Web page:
Friday, November 7, 2008

A Voice From the Past

Each year, Opera Theatre of St. Louis presents four operas in a festival setting. In 1995, the highlight of the season was a production of Puccini’s Tosca.

I’ve had season tickets to Opera Theatre with my friend L and others since the mid-1980’s but I had never seen Tosca before. I didn’t know the story but I knew that I loved Puccini’s music. As usual I didn’t read the synopsis before the lights went down – I like to be surprised by the storyline. And what a storyline Tosca turned out to have.

I'll try to briefly summarize the plot.

Tosca is an opera singer and she is in love with a painter named Cavaradossi. Tosca, in turn, is the obsession of Scarpia - a powerful man. Scarpia arrests Cavarodossi on trumped-up charges for which Cavarodossi is to be executed. Following time-honored tradition, Scarpia offers to trade Cavaradossi’s life for sex with Tosca. He tells Tosca that he will arrange for a mock execution in which Cavaradossi will appear to die but in reality will live. Scarpia has papers that will allow Tosca and Cavarodossi to flee the country together. Tosca agrees but at the last minute instead stabs Scarpia to death and takes the papers. In the meantime Scarpia has double crossed Tosca by arranging for Cavaradossi to actually be executed by the firing squad. Tosca, believing the execution to be a fake, watches. It is only after it is over that she realizes her lover is dead. As the police show up to arrest her for the murder of Scarpia she flings herself off the battlements of the castle, committing suicide.

I know. It sounds depressing. But it is mesmerizing. And timeless.

As a reviewer wrote:
Anyone who thinks that there's anything new about the phenomenon of public figures hiding their profane desires under a blanket of bogus piety needs to take a look at the Opera Theatre of St. Louis' production of Puccini's 1900 political melodrama Tosca. The villain of the opera, Baron Scarpia, is a classic example of how morality and respect for order can become a false front for lust, violence, and falsehood. Scarpia also provides us one of the great moments of Italian opera in the final scene of Act I as he plots the seduction and betrayal of Tosca while the crowd celebrates High Mass. It's a spectacular scene, and one of the best examples of dramatic irony you'll ever see.
Yes, it is a great story with soaring music. And the 1995 production also offered a young tenor in the role of Cavaradossi who was, literally, breathtaking.

As another reviewer wrote, he was:
extremely good-looking, and on Saturday night he was in great voice as Cavaradossi. His good looks -- and the fact that he seemed younger than Tosca -- made her jealousy all the more credible.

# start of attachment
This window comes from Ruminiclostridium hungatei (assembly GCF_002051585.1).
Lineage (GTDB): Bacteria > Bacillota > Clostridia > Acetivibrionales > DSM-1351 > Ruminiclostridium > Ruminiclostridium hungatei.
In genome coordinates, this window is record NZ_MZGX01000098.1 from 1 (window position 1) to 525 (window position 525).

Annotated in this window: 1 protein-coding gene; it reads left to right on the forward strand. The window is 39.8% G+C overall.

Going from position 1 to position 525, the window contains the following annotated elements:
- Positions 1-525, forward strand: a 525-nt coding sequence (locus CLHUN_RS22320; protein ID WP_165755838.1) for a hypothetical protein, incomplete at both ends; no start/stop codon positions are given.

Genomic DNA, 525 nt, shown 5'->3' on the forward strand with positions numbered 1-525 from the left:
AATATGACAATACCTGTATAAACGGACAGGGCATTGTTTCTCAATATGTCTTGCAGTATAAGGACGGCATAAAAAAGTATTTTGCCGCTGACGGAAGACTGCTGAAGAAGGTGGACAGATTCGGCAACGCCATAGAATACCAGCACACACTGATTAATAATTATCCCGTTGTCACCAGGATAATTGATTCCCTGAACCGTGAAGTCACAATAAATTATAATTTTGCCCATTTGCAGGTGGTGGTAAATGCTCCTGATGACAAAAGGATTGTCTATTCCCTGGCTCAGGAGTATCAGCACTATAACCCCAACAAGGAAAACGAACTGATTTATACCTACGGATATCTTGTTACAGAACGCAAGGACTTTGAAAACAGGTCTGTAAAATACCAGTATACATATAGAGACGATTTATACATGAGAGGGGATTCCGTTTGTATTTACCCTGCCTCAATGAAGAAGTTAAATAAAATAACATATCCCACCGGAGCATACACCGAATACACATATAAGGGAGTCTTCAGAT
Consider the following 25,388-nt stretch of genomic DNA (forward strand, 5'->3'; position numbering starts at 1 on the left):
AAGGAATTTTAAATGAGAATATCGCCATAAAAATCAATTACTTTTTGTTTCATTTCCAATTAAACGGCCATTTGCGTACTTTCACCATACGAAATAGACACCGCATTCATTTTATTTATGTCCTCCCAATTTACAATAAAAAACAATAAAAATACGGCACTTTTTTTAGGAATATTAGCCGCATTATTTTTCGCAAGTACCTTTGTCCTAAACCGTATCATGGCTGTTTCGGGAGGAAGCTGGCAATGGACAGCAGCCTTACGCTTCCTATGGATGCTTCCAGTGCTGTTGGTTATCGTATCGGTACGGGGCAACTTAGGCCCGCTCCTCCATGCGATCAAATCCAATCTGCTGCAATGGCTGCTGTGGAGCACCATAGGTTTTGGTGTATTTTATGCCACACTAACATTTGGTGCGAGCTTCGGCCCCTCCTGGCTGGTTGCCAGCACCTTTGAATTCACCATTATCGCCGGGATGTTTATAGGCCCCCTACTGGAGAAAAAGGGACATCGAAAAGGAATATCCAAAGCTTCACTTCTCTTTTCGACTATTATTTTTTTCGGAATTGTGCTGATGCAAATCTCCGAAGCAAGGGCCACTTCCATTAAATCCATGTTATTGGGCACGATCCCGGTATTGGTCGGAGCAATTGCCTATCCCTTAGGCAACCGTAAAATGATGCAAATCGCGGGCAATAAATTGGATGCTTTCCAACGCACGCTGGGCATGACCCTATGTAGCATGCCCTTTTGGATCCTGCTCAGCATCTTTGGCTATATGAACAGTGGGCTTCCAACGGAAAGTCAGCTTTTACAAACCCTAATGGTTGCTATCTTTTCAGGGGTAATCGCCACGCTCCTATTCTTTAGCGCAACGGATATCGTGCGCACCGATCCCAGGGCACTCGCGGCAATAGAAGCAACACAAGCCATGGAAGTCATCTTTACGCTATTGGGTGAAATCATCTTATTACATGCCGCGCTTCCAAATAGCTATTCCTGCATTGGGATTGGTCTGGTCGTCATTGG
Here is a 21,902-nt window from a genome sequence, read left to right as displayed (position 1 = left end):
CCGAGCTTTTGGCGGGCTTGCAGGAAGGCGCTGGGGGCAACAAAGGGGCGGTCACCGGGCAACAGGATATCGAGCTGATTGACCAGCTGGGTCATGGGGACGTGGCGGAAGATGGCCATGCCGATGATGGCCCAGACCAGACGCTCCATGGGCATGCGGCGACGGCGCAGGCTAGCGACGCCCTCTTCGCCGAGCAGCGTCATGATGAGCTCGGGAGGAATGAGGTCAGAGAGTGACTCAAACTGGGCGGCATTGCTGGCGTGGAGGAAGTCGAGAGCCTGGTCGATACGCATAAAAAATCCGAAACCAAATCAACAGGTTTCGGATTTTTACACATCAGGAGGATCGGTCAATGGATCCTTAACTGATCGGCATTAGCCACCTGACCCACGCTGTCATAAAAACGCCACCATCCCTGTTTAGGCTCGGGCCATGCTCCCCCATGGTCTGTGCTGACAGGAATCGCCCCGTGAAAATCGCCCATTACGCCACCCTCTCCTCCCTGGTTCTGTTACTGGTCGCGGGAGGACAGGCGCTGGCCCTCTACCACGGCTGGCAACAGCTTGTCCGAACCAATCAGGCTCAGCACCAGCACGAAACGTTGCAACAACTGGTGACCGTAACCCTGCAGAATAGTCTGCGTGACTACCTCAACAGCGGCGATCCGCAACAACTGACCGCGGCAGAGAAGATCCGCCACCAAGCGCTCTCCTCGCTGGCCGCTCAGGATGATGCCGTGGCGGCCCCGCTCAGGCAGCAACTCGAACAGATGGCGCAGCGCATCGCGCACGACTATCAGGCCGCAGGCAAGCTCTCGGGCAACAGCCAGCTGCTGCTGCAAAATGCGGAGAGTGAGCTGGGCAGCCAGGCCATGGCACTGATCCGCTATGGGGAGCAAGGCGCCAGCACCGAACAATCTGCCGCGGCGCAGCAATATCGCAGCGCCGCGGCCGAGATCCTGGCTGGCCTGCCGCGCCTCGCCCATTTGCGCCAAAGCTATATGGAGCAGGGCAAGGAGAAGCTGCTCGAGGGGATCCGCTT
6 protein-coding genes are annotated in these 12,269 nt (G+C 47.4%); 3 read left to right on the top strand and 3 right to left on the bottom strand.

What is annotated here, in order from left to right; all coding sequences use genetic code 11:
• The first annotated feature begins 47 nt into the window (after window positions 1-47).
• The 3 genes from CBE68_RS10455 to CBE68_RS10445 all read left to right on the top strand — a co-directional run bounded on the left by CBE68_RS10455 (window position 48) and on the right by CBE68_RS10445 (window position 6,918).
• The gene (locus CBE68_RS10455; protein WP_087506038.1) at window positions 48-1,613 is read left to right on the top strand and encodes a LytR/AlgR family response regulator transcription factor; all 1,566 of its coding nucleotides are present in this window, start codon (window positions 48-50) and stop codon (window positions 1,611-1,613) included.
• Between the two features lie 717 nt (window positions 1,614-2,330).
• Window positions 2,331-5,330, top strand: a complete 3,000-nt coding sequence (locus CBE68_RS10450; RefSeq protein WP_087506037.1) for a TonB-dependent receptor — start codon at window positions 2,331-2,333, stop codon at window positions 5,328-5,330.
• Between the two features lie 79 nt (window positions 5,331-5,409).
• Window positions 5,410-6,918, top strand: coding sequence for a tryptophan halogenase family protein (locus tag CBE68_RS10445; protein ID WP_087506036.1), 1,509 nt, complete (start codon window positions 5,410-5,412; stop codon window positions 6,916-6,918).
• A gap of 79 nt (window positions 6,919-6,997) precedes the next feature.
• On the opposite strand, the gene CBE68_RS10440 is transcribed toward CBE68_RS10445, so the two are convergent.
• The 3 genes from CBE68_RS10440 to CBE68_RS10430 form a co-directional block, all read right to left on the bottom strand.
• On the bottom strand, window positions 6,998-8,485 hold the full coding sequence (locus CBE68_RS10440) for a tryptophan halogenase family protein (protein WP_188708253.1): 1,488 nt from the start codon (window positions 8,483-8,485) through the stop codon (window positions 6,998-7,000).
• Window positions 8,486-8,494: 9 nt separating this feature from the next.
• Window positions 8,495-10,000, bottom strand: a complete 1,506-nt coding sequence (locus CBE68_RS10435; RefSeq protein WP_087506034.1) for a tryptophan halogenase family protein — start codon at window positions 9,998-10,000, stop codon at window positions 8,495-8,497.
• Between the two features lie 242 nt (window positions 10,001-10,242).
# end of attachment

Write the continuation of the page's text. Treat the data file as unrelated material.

Yes, I can attest. He was extremely good looking. And his voice was perfect. He might have been the most perfect young tenor I’ve ever seen at Opera Theatre.

Don’t believe me? Here’s an Opera News review of the same tenor in another production of Tosca (no link, sorry):
After Cavaradossi was dragged onstage shirtless in Act II of Piedmont Opera's opening-night Tosca … [he] drew himself up to full stature with arms outspread and elicited gasps from women in the audience. After he sang "Vittoria!" and was being dragged off-stage, he won an ovation.
Shirtless? In my production he had his shirt on but it was ripped down the front. And did I mention, he could really sing?

My friend L and I went back and saw it a second time. I had never gone to an opera production twice in one season ever before. I’ve only done it two times since.

For years L and I talked about that production. We assumed we’d see the young tenor again. Opera Theatre serves as a training ground for young singers and a successful singer is often invited back until he or she becomes “too big” for us. When he didn’t come back I think we assumed he had become “too big” for Opera Theatre.

Eventually we realized that Google had been invented and we racked our brains to remember his name so we could Google him. But Google turned up … nothing. There were some reviews of his performances at Opera Theatre and earlier but nothing else. He had totally disappeared.

Until last summer.

I was at home reading a book when the phone rang. It was L.

Me: "Hello?"
L: "Is your TV on?”
Me: "L? Is that you?"
L: "Yeah, yeah. Is your tv on?"
Me: "Uh, no, but I can turn it on if you want."
L: "Do it."
Me: "What am I supposed to be watching?"
L: "America’s Got Talent. HURRY."

I'm now frantically pushing buttons on the remote, looking for the right station.

L: "Is that him? Is it? Is it?"
Me: "Who? What are you talking about?"
L: "His name was Donald Braswell, wasn’t it? Is that him?"
Me: "Who?"

I was totally confused.

L: "The guy from Tosca. The one who disappeared. YOU KNOW"
And suddenly there he was on television. 11 years older, telling his story. In 1995 (the same year that we had seen him) he was performing with the Welsh National Opera when he was involved in a terrible bicycling accident that had severely damaged the soft tissue of his throat. Not only could he no longer sing, the doctors thought he would never speak again. And yet he had worked through it and … here he was competing on America’s Got Talent.

Me: "Oh my God, it's him. It's him!"
L: "Yes!!!"
He’s still handsome. And he’s singing again, although the soaring sounds of a full length Puccini opera are probably beyond him at this point. He didn’t win the contest, but he came in fourth and was a crowd favorite.

Every ten years or so Opera Theatre has a gala and singers return. I hope they invite him to return to the next gala.

I wish there was a youtube to show how he sang when he was younger, before the accident. But (so far) there are none. So here he is as he is now.